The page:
In this day and age, I would say this is a must-read!
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43 of 53 people found the following review helpful By on May 4, 2002
Format: Hardcover
This is a peculiar hybrid of a book. Much of it was written before the attacks of September 11, others were written after it in response to the American-Afghanistan war. Tariq Ali has been for decades both a leading British Trotskyist and the author of justifiably well-regarded books on Pakistan and the Nehru-Gandhi dynasty that has ruled India. He is also one of the leading voices against American interventionism, both in Afghanistan and in Kosovo. The title is somewhat misleading, more provocative than descriptive, since five-sixths of the book deals with the fate of Islam. It starts off with Ali's atheist boyhood back in his native Pakistan, a description of the origins of Islam, the rise of Israel and the failure of Nassar's Egypt to provide a secular leftist politics, and the rise of fundamentalism in Iran and elsewhere as the toxic alternative. It goes on to describe the miserable fate of secular politics in Pakistan, Afghanistan and Kashmir.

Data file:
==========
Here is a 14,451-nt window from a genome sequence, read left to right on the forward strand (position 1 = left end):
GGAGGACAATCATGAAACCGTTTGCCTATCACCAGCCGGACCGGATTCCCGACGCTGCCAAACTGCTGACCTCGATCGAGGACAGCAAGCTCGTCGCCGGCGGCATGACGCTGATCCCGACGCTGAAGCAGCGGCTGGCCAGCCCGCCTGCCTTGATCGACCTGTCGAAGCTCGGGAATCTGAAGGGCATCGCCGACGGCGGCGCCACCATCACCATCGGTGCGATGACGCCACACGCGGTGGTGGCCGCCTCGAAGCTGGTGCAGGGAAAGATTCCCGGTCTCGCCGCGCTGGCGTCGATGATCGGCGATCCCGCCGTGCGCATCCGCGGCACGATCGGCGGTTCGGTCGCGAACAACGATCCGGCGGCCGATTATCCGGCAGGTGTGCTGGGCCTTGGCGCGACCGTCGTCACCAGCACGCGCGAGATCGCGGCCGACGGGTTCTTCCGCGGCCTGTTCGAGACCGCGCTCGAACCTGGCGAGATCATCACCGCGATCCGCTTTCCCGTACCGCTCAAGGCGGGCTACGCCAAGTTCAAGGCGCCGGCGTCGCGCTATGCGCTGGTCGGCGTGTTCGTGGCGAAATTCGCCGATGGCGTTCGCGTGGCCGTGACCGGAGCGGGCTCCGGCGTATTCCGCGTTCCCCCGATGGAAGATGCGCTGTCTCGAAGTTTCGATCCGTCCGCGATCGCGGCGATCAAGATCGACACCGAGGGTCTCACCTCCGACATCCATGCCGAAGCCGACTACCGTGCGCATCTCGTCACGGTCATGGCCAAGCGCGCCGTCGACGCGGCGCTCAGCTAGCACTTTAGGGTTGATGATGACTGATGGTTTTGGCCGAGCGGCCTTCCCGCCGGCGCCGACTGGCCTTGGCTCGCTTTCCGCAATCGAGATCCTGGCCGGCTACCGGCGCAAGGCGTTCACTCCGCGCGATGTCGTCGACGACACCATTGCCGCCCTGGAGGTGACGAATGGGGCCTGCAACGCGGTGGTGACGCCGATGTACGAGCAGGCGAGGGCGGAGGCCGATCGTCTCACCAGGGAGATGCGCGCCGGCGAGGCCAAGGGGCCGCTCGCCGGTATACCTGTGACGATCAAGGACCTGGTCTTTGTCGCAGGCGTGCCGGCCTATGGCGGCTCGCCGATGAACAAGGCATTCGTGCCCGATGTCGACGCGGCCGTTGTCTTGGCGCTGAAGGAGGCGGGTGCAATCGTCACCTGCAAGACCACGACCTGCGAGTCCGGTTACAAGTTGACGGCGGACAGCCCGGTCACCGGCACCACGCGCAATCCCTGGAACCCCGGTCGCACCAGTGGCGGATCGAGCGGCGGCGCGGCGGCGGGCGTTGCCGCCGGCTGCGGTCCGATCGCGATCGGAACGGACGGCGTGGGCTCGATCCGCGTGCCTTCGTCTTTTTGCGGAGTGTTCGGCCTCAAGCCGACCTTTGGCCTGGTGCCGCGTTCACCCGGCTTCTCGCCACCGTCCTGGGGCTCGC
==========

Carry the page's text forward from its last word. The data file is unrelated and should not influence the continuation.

The result overall is mixed. The best pages are Ali's chapter on the complicated question of Kashmir, how the stubborness and venality of the Congress Party has helped Hindu and Moslem bigots make things so much worse. The autobiographical chapters are fascinating, and one learns how many Pakistani view Islamic clerics as little more than child molesters. He helpfully includes Isaac Deutscher's prescient comments on the the six day war, and there is a good comment against Ian Buruma. Ali is willing to criticize his own side, and the pages on the Iranian Communist Party's attempted appeasement of the Khomenei regime, followed by its own liquidation and inglorious public "confession" make grim reading.